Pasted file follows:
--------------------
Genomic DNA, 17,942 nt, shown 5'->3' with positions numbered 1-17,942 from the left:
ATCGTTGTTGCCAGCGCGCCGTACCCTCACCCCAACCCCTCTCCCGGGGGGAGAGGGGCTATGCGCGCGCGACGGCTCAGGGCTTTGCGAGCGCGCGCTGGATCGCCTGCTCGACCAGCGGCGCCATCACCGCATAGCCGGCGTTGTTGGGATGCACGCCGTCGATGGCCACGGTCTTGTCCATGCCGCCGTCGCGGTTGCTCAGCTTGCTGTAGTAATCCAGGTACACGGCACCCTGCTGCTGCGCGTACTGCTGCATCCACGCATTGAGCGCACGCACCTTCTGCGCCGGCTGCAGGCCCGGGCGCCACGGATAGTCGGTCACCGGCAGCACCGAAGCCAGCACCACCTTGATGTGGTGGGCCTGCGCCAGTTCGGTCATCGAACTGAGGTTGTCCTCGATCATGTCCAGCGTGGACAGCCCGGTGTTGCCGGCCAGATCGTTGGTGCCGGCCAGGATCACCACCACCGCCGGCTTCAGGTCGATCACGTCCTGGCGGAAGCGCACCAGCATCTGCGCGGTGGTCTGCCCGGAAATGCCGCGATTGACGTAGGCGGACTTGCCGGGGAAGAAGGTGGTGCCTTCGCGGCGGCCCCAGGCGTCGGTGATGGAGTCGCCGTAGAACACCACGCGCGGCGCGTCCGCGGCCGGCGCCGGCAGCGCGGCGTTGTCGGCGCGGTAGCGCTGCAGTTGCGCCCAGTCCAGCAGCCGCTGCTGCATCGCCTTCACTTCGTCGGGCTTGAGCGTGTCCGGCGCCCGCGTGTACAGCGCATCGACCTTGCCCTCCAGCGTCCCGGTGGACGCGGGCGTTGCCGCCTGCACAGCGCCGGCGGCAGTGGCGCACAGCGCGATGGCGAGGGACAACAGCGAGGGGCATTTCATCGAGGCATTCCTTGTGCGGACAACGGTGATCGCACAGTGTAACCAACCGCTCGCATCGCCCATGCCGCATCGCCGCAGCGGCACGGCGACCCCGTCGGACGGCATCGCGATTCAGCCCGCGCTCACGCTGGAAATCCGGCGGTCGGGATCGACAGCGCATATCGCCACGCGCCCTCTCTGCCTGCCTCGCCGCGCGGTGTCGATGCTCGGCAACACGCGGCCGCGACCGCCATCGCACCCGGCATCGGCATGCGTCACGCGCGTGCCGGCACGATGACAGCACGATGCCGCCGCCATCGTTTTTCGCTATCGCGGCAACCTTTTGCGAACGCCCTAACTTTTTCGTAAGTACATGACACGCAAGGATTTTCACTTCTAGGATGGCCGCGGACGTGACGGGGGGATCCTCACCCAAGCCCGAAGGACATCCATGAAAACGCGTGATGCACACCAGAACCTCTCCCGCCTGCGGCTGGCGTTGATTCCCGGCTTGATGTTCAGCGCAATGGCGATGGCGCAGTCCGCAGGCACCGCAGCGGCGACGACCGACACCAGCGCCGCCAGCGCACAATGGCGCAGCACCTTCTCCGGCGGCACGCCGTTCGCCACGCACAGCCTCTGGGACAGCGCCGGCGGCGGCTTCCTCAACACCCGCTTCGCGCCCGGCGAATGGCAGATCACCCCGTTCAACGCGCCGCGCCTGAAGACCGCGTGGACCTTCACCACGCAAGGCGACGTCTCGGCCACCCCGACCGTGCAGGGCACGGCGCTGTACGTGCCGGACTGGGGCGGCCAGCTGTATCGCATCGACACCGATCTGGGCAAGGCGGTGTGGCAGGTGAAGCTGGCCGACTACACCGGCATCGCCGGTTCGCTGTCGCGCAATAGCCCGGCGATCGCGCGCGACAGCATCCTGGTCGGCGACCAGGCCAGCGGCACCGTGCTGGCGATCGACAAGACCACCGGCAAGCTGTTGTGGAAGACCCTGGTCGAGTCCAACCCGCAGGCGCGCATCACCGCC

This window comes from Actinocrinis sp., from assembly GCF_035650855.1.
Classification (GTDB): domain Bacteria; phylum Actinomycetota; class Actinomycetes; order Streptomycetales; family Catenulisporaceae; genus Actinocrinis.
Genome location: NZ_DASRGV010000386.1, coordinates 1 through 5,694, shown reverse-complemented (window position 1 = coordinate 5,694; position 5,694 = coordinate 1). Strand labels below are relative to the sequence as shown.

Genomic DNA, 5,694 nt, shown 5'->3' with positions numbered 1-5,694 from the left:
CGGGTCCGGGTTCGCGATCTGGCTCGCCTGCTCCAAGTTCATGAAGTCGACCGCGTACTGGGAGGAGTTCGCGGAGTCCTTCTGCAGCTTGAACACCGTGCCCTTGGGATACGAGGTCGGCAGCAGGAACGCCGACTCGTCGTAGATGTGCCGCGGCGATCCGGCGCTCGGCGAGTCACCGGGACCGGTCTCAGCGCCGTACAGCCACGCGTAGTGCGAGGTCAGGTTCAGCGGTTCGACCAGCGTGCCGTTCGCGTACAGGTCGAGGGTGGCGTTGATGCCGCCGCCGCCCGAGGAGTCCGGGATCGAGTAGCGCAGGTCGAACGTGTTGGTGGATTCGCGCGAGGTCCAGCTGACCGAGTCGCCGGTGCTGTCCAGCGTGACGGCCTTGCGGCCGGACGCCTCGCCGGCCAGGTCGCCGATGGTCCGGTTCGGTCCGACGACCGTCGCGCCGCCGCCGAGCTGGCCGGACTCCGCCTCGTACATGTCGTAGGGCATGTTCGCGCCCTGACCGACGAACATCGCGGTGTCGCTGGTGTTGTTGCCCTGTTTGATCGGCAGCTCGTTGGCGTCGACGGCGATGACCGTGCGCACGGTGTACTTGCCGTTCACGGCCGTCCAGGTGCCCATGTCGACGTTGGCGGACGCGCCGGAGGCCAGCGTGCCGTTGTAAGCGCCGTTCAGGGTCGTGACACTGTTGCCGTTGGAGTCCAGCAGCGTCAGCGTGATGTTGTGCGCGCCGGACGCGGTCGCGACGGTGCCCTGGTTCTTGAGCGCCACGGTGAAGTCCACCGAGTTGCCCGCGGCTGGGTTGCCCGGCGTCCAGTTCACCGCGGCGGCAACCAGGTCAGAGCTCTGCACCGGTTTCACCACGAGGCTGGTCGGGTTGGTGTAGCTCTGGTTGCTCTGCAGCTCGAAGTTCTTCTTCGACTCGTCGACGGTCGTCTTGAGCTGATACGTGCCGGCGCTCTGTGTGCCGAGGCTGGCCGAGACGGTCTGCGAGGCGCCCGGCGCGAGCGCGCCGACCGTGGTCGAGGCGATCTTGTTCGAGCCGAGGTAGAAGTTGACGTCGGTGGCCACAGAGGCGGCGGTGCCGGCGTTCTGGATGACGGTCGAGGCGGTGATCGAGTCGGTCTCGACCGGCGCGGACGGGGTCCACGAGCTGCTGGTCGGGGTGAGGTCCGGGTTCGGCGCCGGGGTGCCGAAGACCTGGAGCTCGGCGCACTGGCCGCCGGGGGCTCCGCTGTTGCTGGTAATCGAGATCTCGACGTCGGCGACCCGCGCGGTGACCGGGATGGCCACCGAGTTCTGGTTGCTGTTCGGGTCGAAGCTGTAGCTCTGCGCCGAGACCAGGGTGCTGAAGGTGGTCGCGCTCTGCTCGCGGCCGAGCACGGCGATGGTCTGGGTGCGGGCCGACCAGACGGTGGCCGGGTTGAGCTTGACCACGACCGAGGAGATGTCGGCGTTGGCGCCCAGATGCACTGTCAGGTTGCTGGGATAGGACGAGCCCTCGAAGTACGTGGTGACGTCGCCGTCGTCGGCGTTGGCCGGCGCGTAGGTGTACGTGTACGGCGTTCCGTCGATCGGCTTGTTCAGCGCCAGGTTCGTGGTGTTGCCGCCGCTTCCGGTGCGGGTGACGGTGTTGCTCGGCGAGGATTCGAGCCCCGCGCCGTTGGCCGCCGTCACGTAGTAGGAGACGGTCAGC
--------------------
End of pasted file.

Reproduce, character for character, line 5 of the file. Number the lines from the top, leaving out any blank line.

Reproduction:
Genome location: NZ_DASRGV010000386.1, coordinates 1 through 5,694, shown reverse-complemented (window position 1 = coordinate 5,694; position 5,694 = coordinate 1). Strand labels below are relative to the sequence as shown.